Most municipalities aren’t authorized under any state law to set aside funds to cover the obligation, although state Comptroller Thomas DiNapoli has backed proposed state legislation to allow municipalities to create reserve funds to cover the other post employment benefits obligations.

 

New York State received “express statutory authority” in 2017 to set aside funding for state employees’ other post employment benefits, DiNapoli’s office said.

New York placed a first installment of $320 million into a retiree health benefit trust fund in March

The state is expected to deposit $320 million into the fund in 2023, and $375 million each year thereafter, according to the state’s financial plan.

The trust holds $4.6 billion, according to state officials.

According to the Government Finance Officers Association in Chicago, a professional organization of public finance officials, best practice for municipalities is to establish, “a qualified trust fund to prefund [Other Post Employment Benefit] obligations.”

Such obligations vary across the nation, according to a Pew Charitable Trusts report in 2018.

Forty-eight states that recorded the obligation had $696 billion in total nonpension retirement benefits for their employees in 2016, the report found.

Eight states funded 30% of their obligations, 11 funded between 10% and 29% while 10 states had less 10% of the expense set aside.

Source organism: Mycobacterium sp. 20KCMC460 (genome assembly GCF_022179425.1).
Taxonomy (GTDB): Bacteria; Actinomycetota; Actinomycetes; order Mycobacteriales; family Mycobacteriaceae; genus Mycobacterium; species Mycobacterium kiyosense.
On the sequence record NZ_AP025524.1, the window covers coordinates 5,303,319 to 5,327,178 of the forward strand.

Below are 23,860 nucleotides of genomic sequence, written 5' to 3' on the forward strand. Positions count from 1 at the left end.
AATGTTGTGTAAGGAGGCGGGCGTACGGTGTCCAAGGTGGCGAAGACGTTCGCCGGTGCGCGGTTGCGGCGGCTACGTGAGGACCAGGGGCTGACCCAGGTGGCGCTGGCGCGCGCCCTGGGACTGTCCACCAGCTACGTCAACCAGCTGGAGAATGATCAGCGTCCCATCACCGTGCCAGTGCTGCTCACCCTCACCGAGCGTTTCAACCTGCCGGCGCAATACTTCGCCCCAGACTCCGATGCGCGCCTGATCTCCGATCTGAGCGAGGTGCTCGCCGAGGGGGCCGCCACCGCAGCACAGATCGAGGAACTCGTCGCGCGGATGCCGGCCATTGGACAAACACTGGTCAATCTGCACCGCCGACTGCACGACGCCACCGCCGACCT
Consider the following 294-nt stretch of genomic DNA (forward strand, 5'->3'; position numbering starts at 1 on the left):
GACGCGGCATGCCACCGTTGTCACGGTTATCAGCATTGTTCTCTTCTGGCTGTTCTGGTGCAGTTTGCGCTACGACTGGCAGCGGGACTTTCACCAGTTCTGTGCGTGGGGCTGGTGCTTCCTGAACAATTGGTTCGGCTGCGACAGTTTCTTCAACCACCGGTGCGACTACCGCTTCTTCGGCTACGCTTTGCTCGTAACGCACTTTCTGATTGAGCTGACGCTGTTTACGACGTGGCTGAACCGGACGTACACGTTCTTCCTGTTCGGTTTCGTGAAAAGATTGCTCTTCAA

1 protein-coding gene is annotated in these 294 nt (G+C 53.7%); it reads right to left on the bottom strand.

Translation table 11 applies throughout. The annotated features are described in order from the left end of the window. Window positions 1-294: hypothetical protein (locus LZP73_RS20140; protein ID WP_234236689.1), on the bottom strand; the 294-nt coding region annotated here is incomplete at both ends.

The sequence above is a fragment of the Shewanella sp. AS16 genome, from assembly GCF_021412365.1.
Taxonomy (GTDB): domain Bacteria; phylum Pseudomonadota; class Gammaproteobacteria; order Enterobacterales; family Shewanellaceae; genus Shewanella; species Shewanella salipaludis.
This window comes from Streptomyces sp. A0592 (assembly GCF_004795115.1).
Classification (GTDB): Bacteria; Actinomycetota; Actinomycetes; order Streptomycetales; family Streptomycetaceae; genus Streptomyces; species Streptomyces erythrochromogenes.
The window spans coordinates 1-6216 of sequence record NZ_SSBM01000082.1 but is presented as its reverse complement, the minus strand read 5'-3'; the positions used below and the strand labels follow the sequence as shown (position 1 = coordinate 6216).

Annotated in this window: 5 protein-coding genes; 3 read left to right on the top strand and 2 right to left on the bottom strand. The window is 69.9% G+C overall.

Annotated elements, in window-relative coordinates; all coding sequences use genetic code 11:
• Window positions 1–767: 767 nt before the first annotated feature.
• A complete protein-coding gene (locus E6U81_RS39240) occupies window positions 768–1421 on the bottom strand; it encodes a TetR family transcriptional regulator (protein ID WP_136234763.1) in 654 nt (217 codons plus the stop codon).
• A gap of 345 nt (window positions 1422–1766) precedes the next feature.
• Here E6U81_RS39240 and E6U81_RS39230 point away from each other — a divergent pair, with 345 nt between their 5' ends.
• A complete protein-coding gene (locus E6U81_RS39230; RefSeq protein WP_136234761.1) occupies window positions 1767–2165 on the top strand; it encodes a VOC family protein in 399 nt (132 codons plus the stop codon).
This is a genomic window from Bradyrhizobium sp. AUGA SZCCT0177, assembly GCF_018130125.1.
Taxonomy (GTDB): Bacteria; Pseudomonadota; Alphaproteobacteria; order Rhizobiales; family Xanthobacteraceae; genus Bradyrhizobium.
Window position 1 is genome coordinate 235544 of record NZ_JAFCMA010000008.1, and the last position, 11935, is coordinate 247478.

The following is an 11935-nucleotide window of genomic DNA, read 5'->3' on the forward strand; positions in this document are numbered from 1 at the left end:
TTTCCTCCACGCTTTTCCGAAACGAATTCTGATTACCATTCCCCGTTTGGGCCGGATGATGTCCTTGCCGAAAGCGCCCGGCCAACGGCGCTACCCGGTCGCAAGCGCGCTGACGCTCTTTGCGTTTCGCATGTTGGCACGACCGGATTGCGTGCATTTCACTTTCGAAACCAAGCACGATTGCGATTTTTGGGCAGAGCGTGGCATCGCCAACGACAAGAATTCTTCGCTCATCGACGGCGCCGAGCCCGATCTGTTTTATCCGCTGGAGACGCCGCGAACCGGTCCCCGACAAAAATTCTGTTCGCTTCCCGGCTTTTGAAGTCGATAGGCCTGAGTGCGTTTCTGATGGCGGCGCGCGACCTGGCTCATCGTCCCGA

Nineteen states had no funding set aside for the expense.

Auditors began paying closer attention to the trajectory of other post-employment benefits over the past decade.

In 2004, the Governmental Accounting Standards Board, which sets generally accepted accounting principles for state and local governments, required states and some municipalities to report the amount of the obligations in their year-end financial reviews.

It’s similar to how pension liabilities are recorded in budget documents. That means totaling the benefits “accrued during an employee’s entire period of service,” according to DiNapoli’s office.

According to the accounting board, the method provides a, “more comprehensive, easily understandable snapshot of a government’s financial position at a given moment in time. Without it, users are left with an incomplete picture.”

If the other retirement benefit expense increases, municipalities’ bond ratings could suffer, leading to higher borrowing costs, DiNapoli’s office has said.